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Don’t Forget to Sign and Return Your Fee Agreement

When attorneys and clients get into a fee dispute, it is often the simple mistakes that cause big problems for attorneys. One such problem arises when attorneys forget or neglect to send each client a fully executed copy of the fee agreement.

For contingency fee agreements, Business and Professions Code section 6147(a) provides “An attorney who contracts to represent a client on a contingency fee basis shall, at the time the contract is entered into, provide a duplicate copy of the contract, signed by both the attorney and the client, . . . to the plaintiff . . . .” (Emphasis added.) “Failure to comply with any provision of this section renders the agreement voidable at the option of the plaintiff . . . .” See, Business and Professions Code section 6147(b).

For hourly, flat-fee, or hybrid arrangements under Business and Professions Code section 6148(a), where the “total expense to a client, including attorney fees, will exceed one thousand dollars ($1,000),” the contract must be in writing. That section further requires that, “[a]t the time the contract is entered into, the attorney shall provide a duplicate copy of the contract signed by both the attorney and the client, . . . to the client . . . .” (Emphasis added.) Business and Professions Code section 6148(c) provides “[f]ailure to comply with any provision of this section renders the agreement voidable at the option of the client . . . .”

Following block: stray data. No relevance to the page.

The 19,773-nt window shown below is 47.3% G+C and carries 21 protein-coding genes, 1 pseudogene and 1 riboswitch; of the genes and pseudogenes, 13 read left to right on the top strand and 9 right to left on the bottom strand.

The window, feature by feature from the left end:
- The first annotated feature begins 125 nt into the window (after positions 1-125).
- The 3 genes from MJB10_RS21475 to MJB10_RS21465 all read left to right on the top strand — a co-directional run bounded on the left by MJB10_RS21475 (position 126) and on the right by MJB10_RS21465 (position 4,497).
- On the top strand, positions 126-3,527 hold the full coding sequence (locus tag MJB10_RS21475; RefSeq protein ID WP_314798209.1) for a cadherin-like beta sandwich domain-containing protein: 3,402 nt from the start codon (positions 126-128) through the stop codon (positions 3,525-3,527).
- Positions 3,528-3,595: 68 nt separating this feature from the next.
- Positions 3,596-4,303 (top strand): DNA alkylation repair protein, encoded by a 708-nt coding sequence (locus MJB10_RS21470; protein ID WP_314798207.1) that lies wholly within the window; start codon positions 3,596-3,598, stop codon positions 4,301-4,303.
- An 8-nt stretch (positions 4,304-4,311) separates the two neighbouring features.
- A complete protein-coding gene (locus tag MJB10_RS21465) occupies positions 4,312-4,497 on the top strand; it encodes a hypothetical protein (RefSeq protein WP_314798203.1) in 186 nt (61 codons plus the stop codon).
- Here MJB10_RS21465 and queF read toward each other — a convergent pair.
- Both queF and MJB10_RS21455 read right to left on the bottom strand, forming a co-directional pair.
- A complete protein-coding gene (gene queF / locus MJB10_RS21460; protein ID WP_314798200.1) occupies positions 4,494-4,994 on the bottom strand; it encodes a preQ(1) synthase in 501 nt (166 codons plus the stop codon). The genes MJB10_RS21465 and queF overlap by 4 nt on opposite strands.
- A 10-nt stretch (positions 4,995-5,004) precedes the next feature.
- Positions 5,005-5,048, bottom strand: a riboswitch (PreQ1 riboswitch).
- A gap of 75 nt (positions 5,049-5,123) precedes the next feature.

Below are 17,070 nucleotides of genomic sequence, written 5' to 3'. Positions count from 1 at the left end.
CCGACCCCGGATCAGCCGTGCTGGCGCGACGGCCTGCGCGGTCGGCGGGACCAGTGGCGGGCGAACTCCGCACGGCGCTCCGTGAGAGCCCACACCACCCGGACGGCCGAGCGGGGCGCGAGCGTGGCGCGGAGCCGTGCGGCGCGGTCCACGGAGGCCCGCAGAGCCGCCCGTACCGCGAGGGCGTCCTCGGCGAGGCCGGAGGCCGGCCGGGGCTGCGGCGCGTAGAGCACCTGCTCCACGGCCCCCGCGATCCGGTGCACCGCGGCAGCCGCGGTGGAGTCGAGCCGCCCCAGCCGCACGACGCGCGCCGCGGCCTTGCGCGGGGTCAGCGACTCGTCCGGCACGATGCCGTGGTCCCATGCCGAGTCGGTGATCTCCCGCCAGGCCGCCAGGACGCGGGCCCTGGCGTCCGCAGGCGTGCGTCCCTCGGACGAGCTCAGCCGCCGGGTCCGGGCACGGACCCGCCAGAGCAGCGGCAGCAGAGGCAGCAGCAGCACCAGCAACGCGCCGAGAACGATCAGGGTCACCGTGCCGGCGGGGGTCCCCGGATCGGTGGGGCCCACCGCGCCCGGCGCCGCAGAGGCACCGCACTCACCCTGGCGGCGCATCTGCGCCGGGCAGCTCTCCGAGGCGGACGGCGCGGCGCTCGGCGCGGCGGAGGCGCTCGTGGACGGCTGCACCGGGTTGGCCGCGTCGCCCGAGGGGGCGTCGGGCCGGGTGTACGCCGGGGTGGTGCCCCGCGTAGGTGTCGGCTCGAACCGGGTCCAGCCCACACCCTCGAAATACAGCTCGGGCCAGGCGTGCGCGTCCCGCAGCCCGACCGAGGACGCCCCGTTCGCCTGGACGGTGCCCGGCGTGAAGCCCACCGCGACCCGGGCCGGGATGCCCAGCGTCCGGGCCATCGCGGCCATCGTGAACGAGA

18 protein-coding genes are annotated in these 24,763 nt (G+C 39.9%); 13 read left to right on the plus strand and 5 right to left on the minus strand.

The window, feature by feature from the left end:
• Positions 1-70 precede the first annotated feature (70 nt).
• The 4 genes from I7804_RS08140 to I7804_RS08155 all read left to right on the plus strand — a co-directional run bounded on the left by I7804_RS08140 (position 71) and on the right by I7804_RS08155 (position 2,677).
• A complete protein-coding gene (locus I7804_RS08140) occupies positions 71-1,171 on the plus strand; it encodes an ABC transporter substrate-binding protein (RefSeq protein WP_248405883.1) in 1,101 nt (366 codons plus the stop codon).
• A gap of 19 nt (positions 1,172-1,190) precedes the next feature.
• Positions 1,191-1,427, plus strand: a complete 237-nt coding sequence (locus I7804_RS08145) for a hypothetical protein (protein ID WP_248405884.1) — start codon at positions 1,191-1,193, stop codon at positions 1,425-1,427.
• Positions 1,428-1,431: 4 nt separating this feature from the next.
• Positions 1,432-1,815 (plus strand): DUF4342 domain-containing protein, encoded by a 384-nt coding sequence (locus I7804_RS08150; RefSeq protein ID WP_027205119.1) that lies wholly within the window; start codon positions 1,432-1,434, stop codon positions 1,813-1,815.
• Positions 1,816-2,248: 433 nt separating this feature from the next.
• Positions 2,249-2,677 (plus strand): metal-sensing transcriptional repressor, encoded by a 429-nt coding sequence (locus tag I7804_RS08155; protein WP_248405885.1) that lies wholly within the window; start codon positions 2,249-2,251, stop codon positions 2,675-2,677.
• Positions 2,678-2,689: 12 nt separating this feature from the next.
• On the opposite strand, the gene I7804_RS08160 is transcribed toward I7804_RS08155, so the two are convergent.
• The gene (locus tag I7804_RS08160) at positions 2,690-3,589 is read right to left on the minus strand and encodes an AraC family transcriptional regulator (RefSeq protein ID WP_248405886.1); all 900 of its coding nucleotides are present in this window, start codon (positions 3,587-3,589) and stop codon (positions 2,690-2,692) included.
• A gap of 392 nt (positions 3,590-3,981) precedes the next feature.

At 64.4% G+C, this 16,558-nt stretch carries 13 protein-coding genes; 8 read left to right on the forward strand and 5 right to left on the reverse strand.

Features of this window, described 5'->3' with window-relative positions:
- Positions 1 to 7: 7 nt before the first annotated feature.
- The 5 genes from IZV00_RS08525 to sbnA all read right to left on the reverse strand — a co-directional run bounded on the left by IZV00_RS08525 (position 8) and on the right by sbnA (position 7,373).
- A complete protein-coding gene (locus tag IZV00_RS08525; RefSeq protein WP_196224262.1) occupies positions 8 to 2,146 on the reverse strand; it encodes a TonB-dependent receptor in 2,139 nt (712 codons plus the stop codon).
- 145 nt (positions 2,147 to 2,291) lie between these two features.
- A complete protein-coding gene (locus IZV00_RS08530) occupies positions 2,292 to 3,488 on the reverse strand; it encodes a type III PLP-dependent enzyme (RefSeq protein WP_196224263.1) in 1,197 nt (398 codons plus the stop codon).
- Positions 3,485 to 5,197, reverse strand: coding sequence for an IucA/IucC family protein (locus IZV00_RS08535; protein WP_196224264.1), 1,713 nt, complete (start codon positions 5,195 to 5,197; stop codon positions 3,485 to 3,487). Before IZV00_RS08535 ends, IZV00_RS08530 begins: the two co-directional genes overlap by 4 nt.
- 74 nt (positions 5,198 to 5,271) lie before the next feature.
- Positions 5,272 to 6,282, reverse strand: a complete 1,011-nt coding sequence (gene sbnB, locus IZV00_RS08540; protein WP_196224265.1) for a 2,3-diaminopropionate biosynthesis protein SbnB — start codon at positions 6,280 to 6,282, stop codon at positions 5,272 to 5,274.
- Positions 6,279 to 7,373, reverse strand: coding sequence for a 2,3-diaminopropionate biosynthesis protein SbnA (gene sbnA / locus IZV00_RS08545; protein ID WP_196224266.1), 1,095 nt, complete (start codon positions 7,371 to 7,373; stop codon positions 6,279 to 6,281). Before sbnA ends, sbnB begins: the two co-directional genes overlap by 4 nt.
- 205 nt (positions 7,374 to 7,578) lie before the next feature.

In O&C Creditors Corp. v. Stephens & Stephens XII, LLC (2019) 42 Cal.App.5th 546, the Court of Appeal recently addressed the harsh consequences where an attorney does not strictly comply with this simple rule. In this case, the court held a contractual attorney fee lien was unenforceable because the attorney did not sign the fee agreement. Trying to save the lien, the attorney’s assignee argued the client signed the fee agreement and understood the terms of the agreement, so the attorney substantially complied with the statutory requirement. Rejecting that argument, the court found substantial compliance would “render the dual signature requirement mere surplusage” and would “nullify the client’s ability to void the agreement.” Id. at 575. The court further rejected the assignee’s argument the client waited too long to void the agreement, holding “we decline to insert a timeliness component . . . where none exists.”

Given attorneys will be held to strict compliance with the statutory requirements for fee agreements, it is imperative attorneys remember to: (a) put all fee agreements for any matter potentially exceeding $1,000 in costs and fees in writing; (b) be sure the fee agreement is signed by all clients and the attorney at the commencement of the representation; and (c) provide the client with a copy of the fully-executed version of the fee agreement.

By . Michael practices at Klein & Wilson in Newport Beach, California, focusing on business litigation, legal malpractice, and attorney fee disputes.